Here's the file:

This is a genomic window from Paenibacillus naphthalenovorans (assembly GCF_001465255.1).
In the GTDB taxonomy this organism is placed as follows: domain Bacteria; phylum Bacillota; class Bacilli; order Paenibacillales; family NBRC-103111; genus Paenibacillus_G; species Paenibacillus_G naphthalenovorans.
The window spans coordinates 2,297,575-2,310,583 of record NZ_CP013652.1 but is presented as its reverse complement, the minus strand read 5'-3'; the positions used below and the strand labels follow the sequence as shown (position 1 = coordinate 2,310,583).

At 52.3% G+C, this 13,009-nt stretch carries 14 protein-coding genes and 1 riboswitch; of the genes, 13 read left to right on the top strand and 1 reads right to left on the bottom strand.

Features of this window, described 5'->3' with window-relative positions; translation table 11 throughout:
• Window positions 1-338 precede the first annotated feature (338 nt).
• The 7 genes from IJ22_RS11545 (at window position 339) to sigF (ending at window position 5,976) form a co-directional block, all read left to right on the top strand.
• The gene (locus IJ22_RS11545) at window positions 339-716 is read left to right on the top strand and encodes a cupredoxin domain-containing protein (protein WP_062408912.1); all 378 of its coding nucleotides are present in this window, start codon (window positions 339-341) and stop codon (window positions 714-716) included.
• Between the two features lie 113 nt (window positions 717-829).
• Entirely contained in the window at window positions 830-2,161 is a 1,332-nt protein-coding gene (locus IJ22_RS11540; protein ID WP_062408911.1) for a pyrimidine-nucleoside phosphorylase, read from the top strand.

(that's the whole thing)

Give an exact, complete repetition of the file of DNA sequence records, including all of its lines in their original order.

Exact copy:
This is a genomic window from Paenibacillus naphthalenovorans (assembly GCF_001465255.1).
In the GTDB taxonomy this organism is placed as follows: domain Bacteria; phylum Bacillota; class Bacilli; order Paenibacillales; family NBRC-103111; genus Paenibacillus_G; species Paenibacillus_G naphthalenovorans.
The window spans coordinates 2,297,575-2,310,583 of record NZ_CP013652.1 but is presented as its reverse complement, the minus strand read 5'-3'; the positions used below and the strand labels follow the sequence as shown (position 1 = coordinate 2,310,583).

At 52.3% G+C, this 13,009-nt stretch carries 14 protein-coding genes and 1 riboswitch; of the genes, 13 read left to right on the top strand and 1 reads right to left on the bottom strand.

Features of this window, described 5'->3' with window-relative positions; translation table 11 throughout:
• Window positions 1-338 precede the first annotated feature (338 nt).
• The 7 genes from IJ22_RS11545 (at window position 339) to sigF (ending at window position 5,976) form a co-directional block, all read left to right on the top strand.
• The gene (locus IJ22_RS11545) at window positions 339-716 is read left to right on the top strand and encodes a cupredoxin domain-containing protein (protein WP_062408912.1); all 378 of its coding nucleotides are present in this window, start codon (window positions 339-341) and stop codon (window positions 714-716) included.
• Between the two features lie 113 nt (window positions 717-829).
• Entirely contained in the window at window positions 830-2,161 is a 1,332-nt protein-coding gene (locus IJ22_RS11540; protein ID WP_062408911.1) for a pyrimidine-nucleoside phosphorylase, read from the top strand.